By Chris Adams
Dr. Bechara Choucair has worked public health strategies from both public and private sectors, and in both he had found that one of the best strategies is to avoid going it alone.
Choucair is the chief community health officer for the health system Kaiser Permanente; his role is to oversee Kaiser’s philanthropic giving, work with government benefit programs such as Medicaid, and expand the system’s community health leadership initiatives.
The reason is simple, he told National Press Foundation fellows: Of all the factors that impact health, only 10 percent to 20 percent come from what happens inside a medical facility.
“If we are truly about improving people’s health and well-being, we need to be thinking about what happens outside the four walls of a hospital,” he said.
At Kaiser, he focuses on underserved and vulnerable populations, and he partners with local elected officials and city staff. The “Healthy Eating Active Living” – HEAL – program works with officials in five states to get healthier food into the hands of children and adults. In Colorado, for example, the initiative combats food insecurity among Kaiser Permanente members and nonmembers through an organization called Hunger Free Colorado.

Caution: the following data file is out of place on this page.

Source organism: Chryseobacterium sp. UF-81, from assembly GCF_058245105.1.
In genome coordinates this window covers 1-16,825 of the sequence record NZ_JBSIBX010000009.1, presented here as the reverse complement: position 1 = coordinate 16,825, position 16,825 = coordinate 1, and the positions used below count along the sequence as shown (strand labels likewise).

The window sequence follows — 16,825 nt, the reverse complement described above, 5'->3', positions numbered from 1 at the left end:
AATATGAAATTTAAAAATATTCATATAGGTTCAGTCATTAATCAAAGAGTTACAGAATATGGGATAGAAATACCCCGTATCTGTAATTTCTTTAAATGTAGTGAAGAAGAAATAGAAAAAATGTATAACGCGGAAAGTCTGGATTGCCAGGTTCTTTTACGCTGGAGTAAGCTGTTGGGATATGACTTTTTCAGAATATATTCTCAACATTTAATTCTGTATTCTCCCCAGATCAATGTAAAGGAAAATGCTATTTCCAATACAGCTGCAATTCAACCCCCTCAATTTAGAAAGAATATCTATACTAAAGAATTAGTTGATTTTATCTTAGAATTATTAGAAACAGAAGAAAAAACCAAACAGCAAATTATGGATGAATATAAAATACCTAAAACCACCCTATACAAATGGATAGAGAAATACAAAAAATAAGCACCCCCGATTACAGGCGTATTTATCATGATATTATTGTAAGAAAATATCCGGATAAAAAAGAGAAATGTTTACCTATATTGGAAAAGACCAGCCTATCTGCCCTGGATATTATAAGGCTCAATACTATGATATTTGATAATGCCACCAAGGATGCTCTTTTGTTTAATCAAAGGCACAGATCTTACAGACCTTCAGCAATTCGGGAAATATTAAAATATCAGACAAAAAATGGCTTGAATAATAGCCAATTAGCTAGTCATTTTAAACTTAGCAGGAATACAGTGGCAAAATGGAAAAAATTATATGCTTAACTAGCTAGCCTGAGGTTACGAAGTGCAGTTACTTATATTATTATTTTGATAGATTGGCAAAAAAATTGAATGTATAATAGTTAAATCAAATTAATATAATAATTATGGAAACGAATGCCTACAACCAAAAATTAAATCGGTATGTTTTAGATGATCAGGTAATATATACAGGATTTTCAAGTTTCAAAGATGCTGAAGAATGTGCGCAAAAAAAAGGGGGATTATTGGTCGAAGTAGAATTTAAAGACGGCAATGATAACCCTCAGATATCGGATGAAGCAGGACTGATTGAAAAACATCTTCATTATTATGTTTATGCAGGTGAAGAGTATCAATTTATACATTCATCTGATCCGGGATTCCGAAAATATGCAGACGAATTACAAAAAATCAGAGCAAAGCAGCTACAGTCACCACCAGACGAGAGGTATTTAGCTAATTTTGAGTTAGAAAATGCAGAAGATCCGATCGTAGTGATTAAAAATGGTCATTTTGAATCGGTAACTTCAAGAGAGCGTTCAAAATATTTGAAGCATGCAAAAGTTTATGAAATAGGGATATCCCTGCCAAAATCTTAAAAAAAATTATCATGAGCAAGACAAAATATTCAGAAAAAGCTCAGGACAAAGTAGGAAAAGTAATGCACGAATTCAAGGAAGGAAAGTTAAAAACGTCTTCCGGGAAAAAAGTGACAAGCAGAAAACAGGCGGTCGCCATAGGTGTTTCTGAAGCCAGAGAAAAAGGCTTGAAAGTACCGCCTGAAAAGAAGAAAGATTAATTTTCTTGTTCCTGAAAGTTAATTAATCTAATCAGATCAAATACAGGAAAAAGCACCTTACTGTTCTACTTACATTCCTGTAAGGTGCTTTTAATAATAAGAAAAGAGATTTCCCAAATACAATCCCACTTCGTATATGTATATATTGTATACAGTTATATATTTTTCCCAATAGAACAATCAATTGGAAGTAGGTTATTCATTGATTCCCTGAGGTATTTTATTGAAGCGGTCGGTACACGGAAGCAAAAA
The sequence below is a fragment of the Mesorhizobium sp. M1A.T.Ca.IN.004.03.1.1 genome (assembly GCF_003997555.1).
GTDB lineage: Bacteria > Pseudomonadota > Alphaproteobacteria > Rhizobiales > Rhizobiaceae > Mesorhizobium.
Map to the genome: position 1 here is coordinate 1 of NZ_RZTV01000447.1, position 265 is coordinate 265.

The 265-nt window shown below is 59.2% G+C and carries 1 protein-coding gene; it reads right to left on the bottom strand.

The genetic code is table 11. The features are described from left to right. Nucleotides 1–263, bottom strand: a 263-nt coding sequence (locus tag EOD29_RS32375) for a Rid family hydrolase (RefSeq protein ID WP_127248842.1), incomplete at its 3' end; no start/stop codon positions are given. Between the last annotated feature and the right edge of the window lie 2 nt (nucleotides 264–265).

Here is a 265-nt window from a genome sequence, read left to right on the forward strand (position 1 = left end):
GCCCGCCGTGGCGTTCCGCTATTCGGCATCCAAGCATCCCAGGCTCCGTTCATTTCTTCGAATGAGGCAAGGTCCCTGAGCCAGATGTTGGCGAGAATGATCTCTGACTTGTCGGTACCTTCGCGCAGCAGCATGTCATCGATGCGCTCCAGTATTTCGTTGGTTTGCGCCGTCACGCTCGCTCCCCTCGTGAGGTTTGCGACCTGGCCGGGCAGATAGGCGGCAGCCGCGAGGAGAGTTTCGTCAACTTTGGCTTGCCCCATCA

Before his private-sector work, Choucair was commissioner of the Chicago Department of Public Health and worked to tackle issues such as obesity, teen pregnancy and untreated mental illness. His efforts there included a provocative advertising campaign that showed teenage boys as pregnant; the tagline on the photos was “Unexpected?” The campaign involved just a few billboards with the images – but generated widespread media coverage.
His department also used social media to address the problem of underreported food poisoning cases. Knowing that only half of such cases are reported to public officials, Chicago began tracking food-poisoning related tweets, interacting with the tweeters to get more information and to urge them to report the episode. Nearly 90 percent of the people they reached out to responded.